The Jack Waterman Collection

I was delighted when a longstanding auction customer, resident in the north of Scotland and who regularly attends our auction sales in Warwick, contacted me and asked whether Warwick and Warwick could handle the sale of the extensive collection of postal history, postmarks and postcards formed by the late Jack Waterman of Aberdeen: delighted, because I would be the person who would have the pleasure of lotting, valuing and describing the material.

Jack was fanatical about railways and the postal system and post offices and his collection formed a well-researched study of the postal markings of all the Scottish and most of the English counties, well written up, with attractive calligraphy and liberally illustrated with real photographic picture postcards of railway stations, post offices, harbours and street scenes. He also formed a very fine collection of the travelling post offices of Great Britain.

The collection was offered as a 200 lot named sale on 5th September 2007and given its own catalogue. To maximise the result for the vendor, it was necessary to publicise the auction not only in the philatelic press and with the Scottish philatelic societies (as Scotland was the strongest area in the collection), but also with postcard collectors. Often in Jack’s collection the picture side of the card would have as much or even more value than the postmark side.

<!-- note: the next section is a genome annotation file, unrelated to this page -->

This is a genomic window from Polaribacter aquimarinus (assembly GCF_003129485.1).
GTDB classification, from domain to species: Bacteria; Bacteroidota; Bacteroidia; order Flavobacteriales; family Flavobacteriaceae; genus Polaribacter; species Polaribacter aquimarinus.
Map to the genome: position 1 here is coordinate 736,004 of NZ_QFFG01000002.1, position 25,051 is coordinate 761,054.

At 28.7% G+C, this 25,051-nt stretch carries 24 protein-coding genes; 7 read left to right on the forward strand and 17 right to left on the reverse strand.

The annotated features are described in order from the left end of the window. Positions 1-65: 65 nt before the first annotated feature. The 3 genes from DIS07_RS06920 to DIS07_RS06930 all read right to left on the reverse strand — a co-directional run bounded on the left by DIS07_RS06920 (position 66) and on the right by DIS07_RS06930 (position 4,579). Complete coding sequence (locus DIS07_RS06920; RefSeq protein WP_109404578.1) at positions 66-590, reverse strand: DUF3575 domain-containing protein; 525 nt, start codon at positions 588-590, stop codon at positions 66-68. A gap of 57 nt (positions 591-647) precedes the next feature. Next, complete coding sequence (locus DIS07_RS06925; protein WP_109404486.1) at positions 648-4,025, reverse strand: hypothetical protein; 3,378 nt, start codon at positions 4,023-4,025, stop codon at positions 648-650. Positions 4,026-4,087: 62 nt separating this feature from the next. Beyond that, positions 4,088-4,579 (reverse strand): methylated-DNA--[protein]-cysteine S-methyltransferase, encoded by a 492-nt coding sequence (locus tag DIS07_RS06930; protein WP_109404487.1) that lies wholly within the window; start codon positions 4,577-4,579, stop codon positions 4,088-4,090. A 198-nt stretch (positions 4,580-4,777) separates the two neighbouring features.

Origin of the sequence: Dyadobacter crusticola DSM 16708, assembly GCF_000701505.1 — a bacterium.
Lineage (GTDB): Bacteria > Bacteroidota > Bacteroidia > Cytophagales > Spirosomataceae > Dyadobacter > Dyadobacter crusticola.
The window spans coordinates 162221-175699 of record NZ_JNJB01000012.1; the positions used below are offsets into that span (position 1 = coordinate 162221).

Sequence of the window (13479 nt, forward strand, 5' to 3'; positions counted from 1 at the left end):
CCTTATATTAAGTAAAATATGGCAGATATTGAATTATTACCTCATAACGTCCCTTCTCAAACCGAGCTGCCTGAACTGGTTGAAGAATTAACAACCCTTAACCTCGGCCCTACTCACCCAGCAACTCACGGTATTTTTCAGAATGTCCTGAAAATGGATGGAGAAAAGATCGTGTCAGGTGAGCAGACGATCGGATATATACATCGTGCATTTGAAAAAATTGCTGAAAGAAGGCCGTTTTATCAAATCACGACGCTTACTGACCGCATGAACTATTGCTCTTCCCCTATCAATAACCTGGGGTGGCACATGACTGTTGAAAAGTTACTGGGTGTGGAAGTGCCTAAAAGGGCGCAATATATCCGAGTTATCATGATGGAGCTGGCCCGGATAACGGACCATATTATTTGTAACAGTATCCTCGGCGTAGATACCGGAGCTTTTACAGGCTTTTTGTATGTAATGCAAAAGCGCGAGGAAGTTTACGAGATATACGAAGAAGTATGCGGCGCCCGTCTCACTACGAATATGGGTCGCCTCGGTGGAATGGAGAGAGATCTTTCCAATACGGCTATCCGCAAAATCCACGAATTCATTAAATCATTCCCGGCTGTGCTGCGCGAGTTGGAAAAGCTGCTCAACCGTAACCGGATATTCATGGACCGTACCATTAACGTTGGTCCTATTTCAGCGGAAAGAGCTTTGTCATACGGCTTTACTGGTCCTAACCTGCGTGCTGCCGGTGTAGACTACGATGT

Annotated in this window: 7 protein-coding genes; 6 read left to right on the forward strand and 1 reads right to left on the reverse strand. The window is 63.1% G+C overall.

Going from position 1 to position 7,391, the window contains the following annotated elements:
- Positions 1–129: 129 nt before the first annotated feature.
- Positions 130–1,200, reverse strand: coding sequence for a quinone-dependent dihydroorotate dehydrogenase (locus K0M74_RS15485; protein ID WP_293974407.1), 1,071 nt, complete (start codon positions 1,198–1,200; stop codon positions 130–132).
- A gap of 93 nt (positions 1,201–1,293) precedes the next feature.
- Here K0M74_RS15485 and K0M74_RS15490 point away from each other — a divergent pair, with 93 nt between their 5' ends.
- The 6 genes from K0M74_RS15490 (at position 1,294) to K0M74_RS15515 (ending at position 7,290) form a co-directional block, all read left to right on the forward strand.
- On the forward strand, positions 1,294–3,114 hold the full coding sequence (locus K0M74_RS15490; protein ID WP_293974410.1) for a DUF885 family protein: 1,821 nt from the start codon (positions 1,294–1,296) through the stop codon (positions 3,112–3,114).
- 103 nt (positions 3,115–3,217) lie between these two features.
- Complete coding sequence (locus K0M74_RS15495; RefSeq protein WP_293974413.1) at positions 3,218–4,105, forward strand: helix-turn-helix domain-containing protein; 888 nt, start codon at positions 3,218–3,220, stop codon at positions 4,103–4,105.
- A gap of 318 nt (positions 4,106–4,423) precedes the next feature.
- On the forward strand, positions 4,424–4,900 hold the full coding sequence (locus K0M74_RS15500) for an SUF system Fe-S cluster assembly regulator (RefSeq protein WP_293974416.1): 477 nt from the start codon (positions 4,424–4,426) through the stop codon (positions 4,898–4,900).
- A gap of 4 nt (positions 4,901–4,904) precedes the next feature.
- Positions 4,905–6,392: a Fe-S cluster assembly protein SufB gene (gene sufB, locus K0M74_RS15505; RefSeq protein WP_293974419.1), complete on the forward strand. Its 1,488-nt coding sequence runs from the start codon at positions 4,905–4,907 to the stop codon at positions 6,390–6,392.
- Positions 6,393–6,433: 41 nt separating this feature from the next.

The results from the sale were impressive, with a total realisation, including the buyers’ premium, in excess of £80,000, compared with a total pre-sale estimate of £50,000. Lots were routinely selling for double and treble estimate; this was exactly the kind of material the market wanted. The vast collection of Aberdeenshire in 60 binders was Jack’s pride and joy and it was offered intact with an estimate of £5,000 - £5,500. The hammer fell at the pleasing figure of £8,050. 

One of the biggest surprises was the collection of St. Kilda, a remote island off the western coast of Scotland, currently uninhabited. Although not a large collection, it did include a 1900 parcel post label, bearing a 3d. Jubilee, cancelled with a St. Kilda c.d.s. This was apparently from the earliest recorded parcel posted on St Kilda. The collection was conservatively estimated at £200, but the final realisation of £1,552 exceeded everyone’s expectations.

The postmarks used on mail conveyed by the Clyde steamers are well collected and a particularly rare strike is the double oval “GLASGOW & SOUTH-WESTERN RLY. / STEAM VESSELS / P.S. / 25 JUL 03 / MARS”, used on the “Mars” paddle steamer. Estimated at £50, it made £748!

Jack Waterman’s five daughters were present during the auction and it was my privilege and pleasure, as an auctioneer, to observe their reactions to the wonderful result.


By Colin Such

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